• American Council of the Blind provides information on available scholarships, as well as advocacy support and current news and events.
  • InfoEyes is a virtual reference site that connects individuals with visual impairments to real librarians. Students can email any reference question or schedule a time to chat in real time with a librarian.

Software:

  • AudioNote synchronizes notes and audio, allowing users to tap text notes anywhere on the screen and hear the aligned pre-recorded audio. The software automatically indexes all notes, lectures and meetings.
  • JAWS, or Job Access With Speech, is a screen reader that provides both speech and Braille output. The software works with multiple browsers, and is also compatible with MAGic, a screen magnification software, and Open Book, a scanning and reading program.
  • Braille2000 is a tool for producing Braille, making it possible for users to translate text documents into Braille. The newest version is Internet- or XML-aware, making it possible for users to read, write and translate XML files.
  • VoiceOver for Apple iOS is a gesture-based screen reader that allows users to hear what is happening on their screen, from battery power level to incoming calls. Users can compose emails and notes and hear each character echoed back as they type. VoiceOver also features a Braille keyboard and display features.

Apps:

  • Dragon Mobile Assistant is a personalized virtual assistant that uses voice recognition technology. Users can create a voice and name for their assistant, and use it to send and receive text messages, post social media updates, write emails and more.
  • Gesture Search allows users to access contacts, applications, files and more by drawing letters or numbers. The app, which is compatible with all devices, learns to refine results based on a user’s gestures and search history.
  • IFTTT creates connections between apps using an “if-then recipe” algorithm. Students can choose from thousands of recipes and create their own, such as saving important tweets or facebook posts and having them automatically stored in Evernote, a database for organizing files and other information.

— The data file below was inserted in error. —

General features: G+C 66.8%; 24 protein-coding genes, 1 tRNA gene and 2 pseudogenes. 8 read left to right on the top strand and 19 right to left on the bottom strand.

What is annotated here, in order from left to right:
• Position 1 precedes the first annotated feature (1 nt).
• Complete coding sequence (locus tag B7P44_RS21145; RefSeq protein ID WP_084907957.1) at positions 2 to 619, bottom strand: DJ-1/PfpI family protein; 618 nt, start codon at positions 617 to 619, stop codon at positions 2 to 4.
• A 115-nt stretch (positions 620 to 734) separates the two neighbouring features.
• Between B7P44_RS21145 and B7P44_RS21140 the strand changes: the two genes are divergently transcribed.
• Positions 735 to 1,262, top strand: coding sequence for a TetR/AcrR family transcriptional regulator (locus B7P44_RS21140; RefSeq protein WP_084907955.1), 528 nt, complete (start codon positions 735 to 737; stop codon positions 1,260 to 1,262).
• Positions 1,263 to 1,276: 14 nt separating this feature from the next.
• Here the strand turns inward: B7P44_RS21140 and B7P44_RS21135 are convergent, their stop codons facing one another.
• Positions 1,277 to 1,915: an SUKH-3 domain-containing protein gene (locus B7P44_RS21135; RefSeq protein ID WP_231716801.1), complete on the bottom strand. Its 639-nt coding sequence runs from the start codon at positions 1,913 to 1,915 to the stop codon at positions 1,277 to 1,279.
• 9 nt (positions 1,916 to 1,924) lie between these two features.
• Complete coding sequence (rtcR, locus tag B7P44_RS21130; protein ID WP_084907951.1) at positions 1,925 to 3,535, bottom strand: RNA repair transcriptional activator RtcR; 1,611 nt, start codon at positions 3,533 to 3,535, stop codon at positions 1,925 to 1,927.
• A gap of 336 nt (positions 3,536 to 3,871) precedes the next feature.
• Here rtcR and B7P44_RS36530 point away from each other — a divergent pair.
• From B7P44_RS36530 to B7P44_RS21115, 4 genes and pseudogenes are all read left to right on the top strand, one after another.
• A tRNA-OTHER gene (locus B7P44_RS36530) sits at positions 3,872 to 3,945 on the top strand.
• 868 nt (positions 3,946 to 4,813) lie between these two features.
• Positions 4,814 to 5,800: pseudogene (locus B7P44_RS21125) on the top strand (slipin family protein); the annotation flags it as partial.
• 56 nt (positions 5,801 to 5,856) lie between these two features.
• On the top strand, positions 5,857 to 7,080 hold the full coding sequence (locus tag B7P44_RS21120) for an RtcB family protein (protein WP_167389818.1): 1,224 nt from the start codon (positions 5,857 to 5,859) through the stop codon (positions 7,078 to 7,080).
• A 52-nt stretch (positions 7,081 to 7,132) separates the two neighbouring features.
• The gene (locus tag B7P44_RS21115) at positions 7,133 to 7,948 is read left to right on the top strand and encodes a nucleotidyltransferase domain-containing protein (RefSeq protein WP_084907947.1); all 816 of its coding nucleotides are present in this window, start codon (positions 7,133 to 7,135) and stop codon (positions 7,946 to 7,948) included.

Websites:

  • The American Association of People with Disabilities is a nationwide organization that provides information and resources in various sectors, including higher education. Students can find information on legal rights, accommodations, scholarships and local student groups.
  • Disabled Sports USA provides adaptive sports opportunities for those with physical disabilities. Sports offer an avenue for developing confidence and independence, and students can search for local chapters as a way to get involved with a range of different adaptive sports.
  • American Association on Health & Disability is a national organization that offers students information on available scholarships, as well as news and policy updates.

Software:

  • WordTalk is a free plug-in for Microsoft Word that speaks text on screen. The app highlights text as it’s spoken out loud, and students can convert highlighted text to an mp3 or WAV file.
  • Dragon NaturallySpeaking is a speech recognition software that translate your speech to text on the screen with 99 percent accuracy. Dragon can be used on almost any device, including iOS and Android mobile phones.
  • VoiceOver for Apple iOS is a gesture-based screen reader that allows users to hear what is happening on their screen, from battery power level to incoming calls. Users can compose emails and notes and hear each character echoed back as they type.

Apps:

  • Ghotit Real Writer helps individuals with dyslexia and dysgraphia with grammar and text correction in their writing. The app corrects misspelled or confused words, monitors and corrects punctuation, and even uses advanced word prediction.
  • Gerlingo is a text prediction assistant that helps users write in the style of famous authors and experts. Whether writing emails, speeches or essays, the app gives suggestions for the next best words, aiding in style and speed.
  • ER Browser is a dyslexia web browser that makes navigating the web more reader and vision friendly. Users can choose from dyslexia friendly fonts, background colors, letter spacing options, and more.

Websites:

  • Audible.com features audio versions of popular books, including some textbooks. Members receive one free audiobook a month, plus additional audiobook discounts.
  • International Dyslexia Association provides a range of resources, including success stories, fact sheets and a provider directory listing contacts for academic language therapy, tutoring and more.
  • Dyslexia Connect provides online tutoring services specifically for students with dyslexia. Students usually meet with the same tutor and can schedule virtual tutoring sessions around their schedule.

Software:

  • FlameReader is a text-to-speech software that can turn any text into an MP3 file, which can then be downloaded onto a mobile music player. Students can opt to listen to digital reading assignments and control type of voice, pitch and rate of reading speed.
  • Ginger software provides writing assistance across devices. Features include a grammar checker, sentence rephraser, text reader, dictionary and more. Users can personalize the presentation and design through features like keyboard design color, hundreds of emojis and more.

Apps: